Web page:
How to Motivate Alumni to Give

Giving
How to Motivate Alumni to Give
An interview with David Weerts
By Arnie
July 6, 2020

Update 10/2021: David Weerts has updated his alumni segment names mentioned here. We also updated this article to reflect his new terminology.

For this article, we spoke with David Weerts, a distinguished researcher in the field of advancement, alumni engagement, and higher education leadership, about how universities can position themselves as an important cause for alumni dollars. Here is an excerpt from our conversation.

What can universities do while students are in college to create experiences that motivate alumni to give back later in life?

Alumni have certain prosocial or civic dispositions that they develop throughout their life, and these qualities lead them to support their universities.  But in general, our research suggests that how people think is the most important part of their decision to give back. Ultimately, people are driven by the question of whether they should be giving, and universities have to answer that question in order to achieve fundraising goals.

For instance, one question that my research with Alberto Cabrera answers is: what is it about people’s pathways that lead them to develop philanthropic habits? As a part of some research conducted with an award from CASE, we analyzed different groups of alumni in terms of how they give back to their alma maters. We found that alumni who were the most supportive had been involved with prosocial behaviors even before college—these were students who were high school leaders or members of faith-based organizations. These two traits distinguished students who were likely or unlikely to support the university after graduation. 

Still, this doesn’t mean that universities don’t have any influence over their students’ future giving potential. By encouraging students to adopt civic, prosocial habits during their time in university, universities can encourage giving back and create a culture of philanthropy. Of course, any university wants to create ‘super-alums’ who are extremely active in volunteer work or advocacy for their universities. But habits of thinking about philanthropy shape future donors way before a student ever steps foot on campus. So, I think this all comes down to a ‘chicken-or-the-egg’ problem—people who are naturally involved may self-select to become ‘super-alums,’ so it is unclear how much of a role a university plays in actually creating involved alumni.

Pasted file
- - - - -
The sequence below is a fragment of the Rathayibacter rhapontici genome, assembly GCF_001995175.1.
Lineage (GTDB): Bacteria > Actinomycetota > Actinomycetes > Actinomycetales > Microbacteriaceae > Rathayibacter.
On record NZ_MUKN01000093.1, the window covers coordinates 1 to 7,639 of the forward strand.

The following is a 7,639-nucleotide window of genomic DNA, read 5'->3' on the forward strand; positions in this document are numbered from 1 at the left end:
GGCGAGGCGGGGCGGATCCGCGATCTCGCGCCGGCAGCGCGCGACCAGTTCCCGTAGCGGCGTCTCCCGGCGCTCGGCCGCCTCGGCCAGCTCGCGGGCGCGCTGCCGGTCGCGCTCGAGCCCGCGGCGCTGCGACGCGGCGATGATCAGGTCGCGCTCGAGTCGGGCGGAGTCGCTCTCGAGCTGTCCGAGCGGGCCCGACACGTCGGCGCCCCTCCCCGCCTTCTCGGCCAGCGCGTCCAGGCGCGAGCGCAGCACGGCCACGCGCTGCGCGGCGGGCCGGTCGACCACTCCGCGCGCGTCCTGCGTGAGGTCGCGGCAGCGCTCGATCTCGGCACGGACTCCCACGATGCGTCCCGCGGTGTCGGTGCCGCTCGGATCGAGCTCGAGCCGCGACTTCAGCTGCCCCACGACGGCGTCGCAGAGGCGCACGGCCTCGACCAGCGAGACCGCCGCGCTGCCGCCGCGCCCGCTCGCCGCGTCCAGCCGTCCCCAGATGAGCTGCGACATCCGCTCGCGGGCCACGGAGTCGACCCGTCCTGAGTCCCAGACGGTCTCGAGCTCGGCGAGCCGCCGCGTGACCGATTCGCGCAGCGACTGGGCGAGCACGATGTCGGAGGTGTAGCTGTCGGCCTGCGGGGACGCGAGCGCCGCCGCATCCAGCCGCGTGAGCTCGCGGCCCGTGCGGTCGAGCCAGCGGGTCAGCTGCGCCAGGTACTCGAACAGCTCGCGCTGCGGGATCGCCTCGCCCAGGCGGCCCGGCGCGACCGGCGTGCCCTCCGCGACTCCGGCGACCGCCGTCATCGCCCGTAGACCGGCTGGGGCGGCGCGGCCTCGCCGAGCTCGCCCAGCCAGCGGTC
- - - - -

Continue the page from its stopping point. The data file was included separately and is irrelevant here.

How should universities allocate resources to different types of alumni?

One strategy that we’ve used to categorize different types of alumni is by giving them animal names that describe their behavior. We order them from most likely to donate to least likely.

The ‘eagles’ are the alumni who do it all—they’re the ones who will write to the legislator on behalf of the university, volunteer in charity events, and be active in all domains including politics of supporting the institution. Then, the ‘hummingbirds’ are the alumni who volunteer, but are not involved with politics, choosing to invest their energy into activities such as recruiting students into the institution. They are likely to host and attend events that are more socially oriented, such as club events or tailgating. The third segment are the cheetahs who are the opposite of hummingbirds. They focus their energy in politics, ignoring the nonpolitical volunteer or service activities  Finally, the ‘koalas’ are the ones that don’t do anything—they are not and likely will not be engaged, making them the least likely to support the university after graduation.